Kameo: Elements of Power

Though Kameo: Elements of Power may not have been a ground-shattering release title for the 360, it is a very solid game that you may find yourself having trouble pulling away from.

The time is autumn 2005. Microsoft releases the successor to the Xbox. Gamers are looking for the title that showcases what the Xbox 360 can do and justifies its $400 price tag. That game is Kameo.

Well, maybe not. If you’re like me, whenever a new generation of consoles is released, the biggest question that comes to mind is how they can provide a gaming experience that feels more real. A game about an elf girl who can change into different elemental beings that relies on cartoony—though nicely done—graphics . . . well, that’s not the type of game that will catch my eye with a new console release. In fact, it took me until nearly three years into the Xbox 360’s lifespan to finally try out this game, and I have to say that I had been depriving myself of a really enjoyable experience.

The story is Kameo is nothing really new. It’s a fairy tale involving a jealous sister, a dark enemy from the past resurfacing, family members being kidnapped, and a lone hero who must confront evil to save the world. As our heroine Kameo travels from various lands to confront this evil, she rescues elemental warriors whom she can call upon to help her defeat her enemies. Some of these warriors you will find yourself using rarely, especially those found later in the game like Snare and Flex, but some you will find yourself using much more often than Kameo, whose fighting abilities are very limited.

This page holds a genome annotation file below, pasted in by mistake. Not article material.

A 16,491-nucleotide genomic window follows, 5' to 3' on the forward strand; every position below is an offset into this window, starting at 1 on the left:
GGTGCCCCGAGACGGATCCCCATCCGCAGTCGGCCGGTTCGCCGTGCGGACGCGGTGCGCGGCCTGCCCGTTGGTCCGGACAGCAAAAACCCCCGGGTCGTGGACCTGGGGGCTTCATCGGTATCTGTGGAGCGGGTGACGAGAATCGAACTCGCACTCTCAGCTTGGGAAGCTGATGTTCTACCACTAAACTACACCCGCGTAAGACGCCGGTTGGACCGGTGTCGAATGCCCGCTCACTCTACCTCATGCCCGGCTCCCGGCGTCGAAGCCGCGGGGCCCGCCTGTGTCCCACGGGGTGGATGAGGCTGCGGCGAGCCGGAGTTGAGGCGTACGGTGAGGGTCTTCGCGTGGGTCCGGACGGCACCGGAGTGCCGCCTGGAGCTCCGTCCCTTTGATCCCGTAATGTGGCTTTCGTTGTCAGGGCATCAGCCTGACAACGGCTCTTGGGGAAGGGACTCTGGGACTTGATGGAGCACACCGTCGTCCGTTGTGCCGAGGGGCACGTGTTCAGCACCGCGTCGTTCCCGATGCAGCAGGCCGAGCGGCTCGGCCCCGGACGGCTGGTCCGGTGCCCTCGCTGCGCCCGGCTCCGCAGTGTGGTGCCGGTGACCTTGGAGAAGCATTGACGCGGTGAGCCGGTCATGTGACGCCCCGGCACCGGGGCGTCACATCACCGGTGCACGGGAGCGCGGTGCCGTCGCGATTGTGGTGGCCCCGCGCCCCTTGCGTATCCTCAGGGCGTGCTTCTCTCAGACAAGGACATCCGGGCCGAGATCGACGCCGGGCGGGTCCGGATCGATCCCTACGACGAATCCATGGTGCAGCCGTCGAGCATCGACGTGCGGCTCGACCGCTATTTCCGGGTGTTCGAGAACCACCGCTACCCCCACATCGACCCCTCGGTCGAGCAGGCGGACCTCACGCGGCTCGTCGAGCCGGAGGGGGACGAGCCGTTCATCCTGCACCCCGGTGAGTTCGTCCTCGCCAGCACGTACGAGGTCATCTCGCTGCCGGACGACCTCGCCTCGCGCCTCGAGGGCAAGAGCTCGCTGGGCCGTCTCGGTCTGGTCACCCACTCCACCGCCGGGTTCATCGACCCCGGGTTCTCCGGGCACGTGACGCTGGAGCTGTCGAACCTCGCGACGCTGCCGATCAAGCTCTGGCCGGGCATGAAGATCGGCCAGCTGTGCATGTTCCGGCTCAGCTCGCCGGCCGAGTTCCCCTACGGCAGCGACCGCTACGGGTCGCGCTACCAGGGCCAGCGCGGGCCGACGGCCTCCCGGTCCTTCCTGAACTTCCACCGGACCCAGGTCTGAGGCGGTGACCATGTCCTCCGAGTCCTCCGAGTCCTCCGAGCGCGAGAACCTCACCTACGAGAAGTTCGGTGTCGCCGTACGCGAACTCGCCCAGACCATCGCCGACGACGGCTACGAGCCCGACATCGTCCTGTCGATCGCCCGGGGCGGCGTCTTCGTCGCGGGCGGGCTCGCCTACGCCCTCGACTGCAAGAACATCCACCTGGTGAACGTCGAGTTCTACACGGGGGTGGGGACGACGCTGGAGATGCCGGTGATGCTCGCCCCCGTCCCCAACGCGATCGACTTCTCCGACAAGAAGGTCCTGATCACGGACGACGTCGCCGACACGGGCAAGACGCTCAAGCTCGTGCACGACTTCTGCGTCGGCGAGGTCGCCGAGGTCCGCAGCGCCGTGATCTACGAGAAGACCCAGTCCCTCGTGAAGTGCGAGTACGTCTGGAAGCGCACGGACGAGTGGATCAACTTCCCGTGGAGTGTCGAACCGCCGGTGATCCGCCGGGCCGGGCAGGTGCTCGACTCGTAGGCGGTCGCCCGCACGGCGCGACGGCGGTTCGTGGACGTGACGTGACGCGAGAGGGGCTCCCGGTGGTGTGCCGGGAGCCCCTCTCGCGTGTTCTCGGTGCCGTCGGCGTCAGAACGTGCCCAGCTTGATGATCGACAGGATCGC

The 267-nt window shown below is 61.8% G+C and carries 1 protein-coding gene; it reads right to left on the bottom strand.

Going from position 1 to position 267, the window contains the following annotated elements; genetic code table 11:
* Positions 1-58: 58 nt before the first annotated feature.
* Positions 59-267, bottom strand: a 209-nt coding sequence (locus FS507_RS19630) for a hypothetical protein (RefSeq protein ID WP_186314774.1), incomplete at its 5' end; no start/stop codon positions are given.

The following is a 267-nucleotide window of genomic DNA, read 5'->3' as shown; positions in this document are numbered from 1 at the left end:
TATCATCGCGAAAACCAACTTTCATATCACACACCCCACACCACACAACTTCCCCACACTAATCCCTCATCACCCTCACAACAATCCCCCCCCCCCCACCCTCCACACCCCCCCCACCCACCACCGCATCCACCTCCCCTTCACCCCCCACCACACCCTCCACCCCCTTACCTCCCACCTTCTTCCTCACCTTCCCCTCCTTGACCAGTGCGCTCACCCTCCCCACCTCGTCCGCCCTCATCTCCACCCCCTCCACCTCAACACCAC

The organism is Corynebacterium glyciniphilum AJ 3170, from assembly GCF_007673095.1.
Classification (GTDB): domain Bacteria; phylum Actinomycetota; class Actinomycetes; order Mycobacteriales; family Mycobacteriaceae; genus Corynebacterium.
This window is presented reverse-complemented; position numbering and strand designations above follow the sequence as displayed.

As I mentioned earlier, Kameo relies on more cartoonish graphics, but they are very well done. Occasionally, I thought that there was room for improvement (for instance, I believe Kameo’s model could have been smoothed out a little), but overall, the presentation is very good. Though the game is primarily our heroine travelling from place to place battling small groups of enemies, she will sometimes have to traverse the Badlands to get to the next area. The Badlands are teeming with armies of trolls engaged in combat with elven warriors, and you will feel the influence of The Lord of the Rings as the camera swoops over the conflict. Sometimes, you will be pulled back into the Badlands in order to complete a specific task, like destroying catapults that are attacking an elemental totem. These battles seem a little like filler material, but they are enjoyable and show off a little of what the 360 can do as you wade through tons of enemies.

As you progress through the quest, you will find things that, though they aren’t entirely necessary to complete the game, enhance the experience and may bring you back to play even after you have vanquished the giant troll Thorn once again. Since you can revisit areas even after you finish the game, there is some replay value here for those who must find everything.

Though Kameo: Elements of Power may not have been a ground-shattering release title for the 360, it is a very solid game that you may find yourself having trouble pulling away from (I played it from beginning to end in a weekend—something I rarely do anymore). Given that you can find it now as a bargain title, there’s no reason not to add this one to your collection.

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